How to Write a Comprehensive Report

by Gail Marie; Updated September 26, 2017
Research may be required

A comprehensive report is a formal report that completely covers a specific topic. The extent of research required for the content depends entirely on the reader's expectations and intended use of the report. For example, a law officer may be asked by her supervisor to write a comprehensive report on her observations about an arrest made during her shift. Compare that to a comprehensive report on climate change written for senior policymakers. Both reports are considered comprehensive, but one requires much more research and will be much longer than the other.

Confirm what the reader wants the report to cover and how the reader will use the information in the report. This is critical. Discuss specifically what issues it must address, what questions it must answer and what guidance it is supposed to give. Ask if you are to provide recommendations or if the report is to contain only facts, not opinions.

Outline the report's contents before starting your research to help guide the research process. The contents usually include a version of these sections: a discussion of the problem, how it has been addressed in the past, the results of the procedures and methods used, the conclusions drawn from the results and recommendations for future actions.

Conduct the necessary research. Depending on your subject and your readers' expectations, this may involve simply reading a few background documents; it may also involve developing questionnaires, conducting detailed interviews with people around the world and using the Internet to find resources.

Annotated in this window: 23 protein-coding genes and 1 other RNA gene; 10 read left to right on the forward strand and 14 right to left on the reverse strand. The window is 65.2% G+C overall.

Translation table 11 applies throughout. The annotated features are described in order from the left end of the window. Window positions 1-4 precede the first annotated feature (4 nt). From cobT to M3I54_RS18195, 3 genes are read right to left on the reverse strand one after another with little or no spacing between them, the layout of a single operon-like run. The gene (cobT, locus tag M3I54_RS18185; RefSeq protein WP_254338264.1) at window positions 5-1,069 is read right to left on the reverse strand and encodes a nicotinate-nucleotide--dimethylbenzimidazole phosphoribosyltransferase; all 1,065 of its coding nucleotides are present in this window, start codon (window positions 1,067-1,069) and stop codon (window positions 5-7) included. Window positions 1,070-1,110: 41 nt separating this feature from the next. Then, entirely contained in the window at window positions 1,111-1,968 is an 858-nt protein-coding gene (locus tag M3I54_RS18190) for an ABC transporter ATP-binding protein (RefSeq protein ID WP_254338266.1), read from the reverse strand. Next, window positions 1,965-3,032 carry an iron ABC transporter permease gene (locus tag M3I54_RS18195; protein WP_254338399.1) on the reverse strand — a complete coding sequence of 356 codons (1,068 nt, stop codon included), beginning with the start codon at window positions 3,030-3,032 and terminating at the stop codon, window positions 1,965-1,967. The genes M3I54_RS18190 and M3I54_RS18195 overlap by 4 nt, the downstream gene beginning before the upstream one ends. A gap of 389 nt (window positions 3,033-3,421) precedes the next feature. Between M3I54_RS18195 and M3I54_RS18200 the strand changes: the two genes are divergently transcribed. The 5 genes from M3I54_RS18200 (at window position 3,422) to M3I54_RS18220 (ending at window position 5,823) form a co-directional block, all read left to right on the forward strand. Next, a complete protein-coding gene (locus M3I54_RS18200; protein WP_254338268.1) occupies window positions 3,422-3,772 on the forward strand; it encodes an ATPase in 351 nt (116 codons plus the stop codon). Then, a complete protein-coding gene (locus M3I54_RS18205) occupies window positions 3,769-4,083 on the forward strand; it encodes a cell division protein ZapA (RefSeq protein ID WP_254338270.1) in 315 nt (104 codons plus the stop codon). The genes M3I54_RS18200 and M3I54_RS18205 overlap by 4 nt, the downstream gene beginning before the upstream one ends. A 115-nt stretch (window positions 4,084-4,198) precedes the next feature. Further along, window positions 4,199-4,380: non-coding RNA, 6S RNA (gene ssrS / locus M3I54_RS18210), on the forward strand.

Organize the information, once you have gathered enough, by moving from general information about the topic to more specific information. Using clear headings and subheadings throughout will help you do this effectively. If each section of your comprehensive report is multiple pages long, start each section on a new page.

Follow standard report-writing formatting guidelines. For example, keep your page margins wide to allow your reader to take notes on the report while reading. Also, bold the text of important points so that the most important information is easy to find. Use clear, simple graphics if you are reporting complex information, making sure that each graphic communicates only one idea. Provide a table of contents listing all headings and subheadings if your comprehensive report is longer than 10 pages.

Share report drafts with your reader, if possible, to help ensure you are providing exactly what is needed.

Write the report summary, abstract and transmittal letter (if required) last. Though these are the first pieces of a report, they are most easily written after the report is completed.


  • Carefully proofread your report before submitting a final version.

About the Author

Gail began writing professionally in 2004. Now a full-time proofreader, she has written marketing material for an IT consulting company, edited auditing standards for CPAs and ghostwritten the first draft of a nonfiction Amazon bestseller. Gail holds a Master of Arts in English literature and has taught college-level business communication, composition and American literature.

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